She dared not indulge in the hope of the paragraph being false. Miss Crawford’s letter, which she had read so often as to make every line her own, was in frightful conformity with it. Her eager defence of her brother, her hope of its being hushed up, her evident agitation, were all of a piece with something very bad; and if there was a woman of character in existence, who could treat as a trifle this sin of the first magnitude, who could try to gloss it over, and desire to have it unpunished, she could believe Miss Crawford to be the woman!

Related Characters: Fanny Price, Henry Crawford, Mary Crawford
Page Number: 299
Explanation and Analysis:

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Chapter 48 Quotes

I purposefully abstain from dates on this occasion, that every one may be at liberty to fix their own, aware that the cure of unconquerable passions, and the transfer of unchanging attachments, must vary much as to time in different people. I only entreat everybody to believe that exactly at the time when it was quite natural that it should be so, and not a week earlier, Edmund did cease to care about Miss Crawford, and became as anxious to marry Fanny as Fanny herself could desire.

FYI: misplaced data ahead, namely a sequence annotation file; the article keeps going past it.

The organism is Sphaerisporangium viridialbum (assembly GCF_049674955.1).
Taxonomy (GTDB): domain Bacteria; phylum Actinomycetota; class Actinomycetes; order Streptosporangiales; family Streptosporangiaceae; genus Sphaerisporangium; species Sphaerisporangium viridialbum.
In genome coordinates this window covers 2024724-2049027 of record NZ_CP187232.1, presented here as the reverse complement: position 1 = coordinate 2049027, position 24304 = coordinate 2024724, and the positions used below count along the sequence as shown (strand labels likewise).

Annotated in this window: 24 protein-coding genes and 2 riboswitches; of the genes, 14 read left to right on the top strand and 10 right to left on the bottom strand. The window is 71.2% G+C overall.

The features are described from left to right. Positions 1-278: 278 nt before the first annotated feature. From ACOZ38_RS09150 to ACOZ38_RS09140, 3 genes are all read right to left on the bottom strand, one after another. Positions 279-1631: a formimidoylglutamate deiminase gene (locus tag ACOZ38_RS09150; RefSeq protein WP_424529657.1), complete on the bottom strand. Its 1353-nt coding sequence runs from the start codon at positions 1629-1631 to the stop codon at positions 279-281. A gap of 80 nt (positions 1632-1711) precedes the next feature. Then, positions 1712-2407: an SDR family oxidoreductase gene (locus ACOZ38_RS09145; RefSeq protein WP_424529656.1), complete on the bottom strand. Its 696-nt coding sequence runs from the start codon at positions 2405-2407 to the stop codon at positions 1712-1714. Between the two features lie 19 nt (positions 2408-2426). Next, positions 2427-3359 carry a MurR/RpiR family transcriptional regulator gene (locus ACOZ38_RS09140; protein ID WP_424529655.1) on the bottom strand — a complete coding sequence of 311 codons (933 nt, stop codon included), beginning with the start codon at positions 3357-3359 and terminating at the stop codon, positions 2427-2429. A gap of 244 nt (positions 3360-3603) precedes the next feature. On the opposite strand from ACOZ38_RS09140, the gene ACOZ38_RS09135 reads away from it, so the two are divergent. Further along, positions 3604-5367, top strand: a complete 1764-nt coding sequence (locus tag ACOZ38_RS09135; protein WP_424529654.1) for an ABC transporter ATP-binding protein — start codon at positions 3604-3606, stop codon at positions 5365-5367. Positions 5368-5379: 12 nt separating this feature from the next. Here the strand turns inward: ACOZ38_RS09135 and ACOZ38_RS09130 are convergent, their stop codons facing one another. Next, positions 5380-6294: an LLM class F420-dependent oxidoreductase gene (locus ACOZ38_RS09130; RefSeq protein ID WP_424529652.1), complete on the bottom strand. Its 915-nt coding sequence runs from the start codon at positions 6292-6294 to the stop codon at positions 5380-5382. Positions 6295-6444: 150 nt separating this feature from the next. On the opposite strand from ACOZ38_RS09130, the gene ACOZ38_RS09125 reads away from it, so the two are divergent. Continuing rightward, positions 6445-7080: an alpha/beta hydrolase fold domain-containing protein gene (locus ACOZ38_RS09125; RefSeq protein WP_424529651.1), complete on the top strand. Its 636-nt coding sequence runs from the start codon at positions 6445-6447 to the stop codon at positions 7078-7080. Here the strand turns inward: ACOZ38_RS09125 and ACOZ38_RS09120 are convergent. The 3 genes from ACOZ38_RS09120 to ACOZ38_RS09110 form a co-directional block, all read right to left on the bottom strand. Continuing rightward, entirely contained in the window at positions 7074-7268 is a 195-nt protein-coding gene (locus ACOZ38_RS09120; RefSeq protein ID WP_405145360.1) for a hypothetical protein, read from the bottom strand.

Related Characters: Fanny Price, Edmund Bertram, Mary Crawford
Page Number: 319-321
Explanation and Analysis:

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Mary Crawford Character Timeline in Mansfield Park

The timeline below shows where the character Mary Crawford appears in Mansfield Park. The colored dots and icons indicate which themes are associated with that appearance.
Chapter 4
Inheritance and Meritocracy Theme Icon
In July, Mrs. Grant wealthy, charming, and attractive half siblings, Henry and Mary Crawford, come to stay with her. Henry and Mary previously lived with an uncle, the... (full context)
Money and Marriage Theme Icon
The Country vs. the City Theme Icon
Mrs. Grant does, however, worry that Mary, who is used to the excitements of life in London, will be bored in the... (full context)
Chapter 5
Money and Marriage Theme Icon
After Henry and Mary dine with the Bertrams, Henry, Mrs. Grant, and Mary discuss the relative merits of each... (full context)
Money and Marriage Theme Icon
Inheritance and Meritocracy Theme Icon
Mary considers her romantic options in the Bertram brothers, deciding she prefers Tom, since he has... (full context)
Money and Marriage Theme Icon
Manners vs. Morality Theme Icon
Mary is puzzled by Fanny’s reserve and lack of interest in Henry, commenting to Tom and... (full context)
Chapter 6
Money and Marriage Theme Icon
Inheritance and Meritocracy Theme Icon
Tom leaves Mansfield. Mary anticipates that, with Edmund as the head of the household, their social events with the... (full context)
Money and Marriage Theme Icon
Mr. Rushworth visits Mansfield for the first time since Henry and Mary have arrived. Mr. Rushworth plans to renovate the grounds of his estate, Sotherton Court, and... (full context)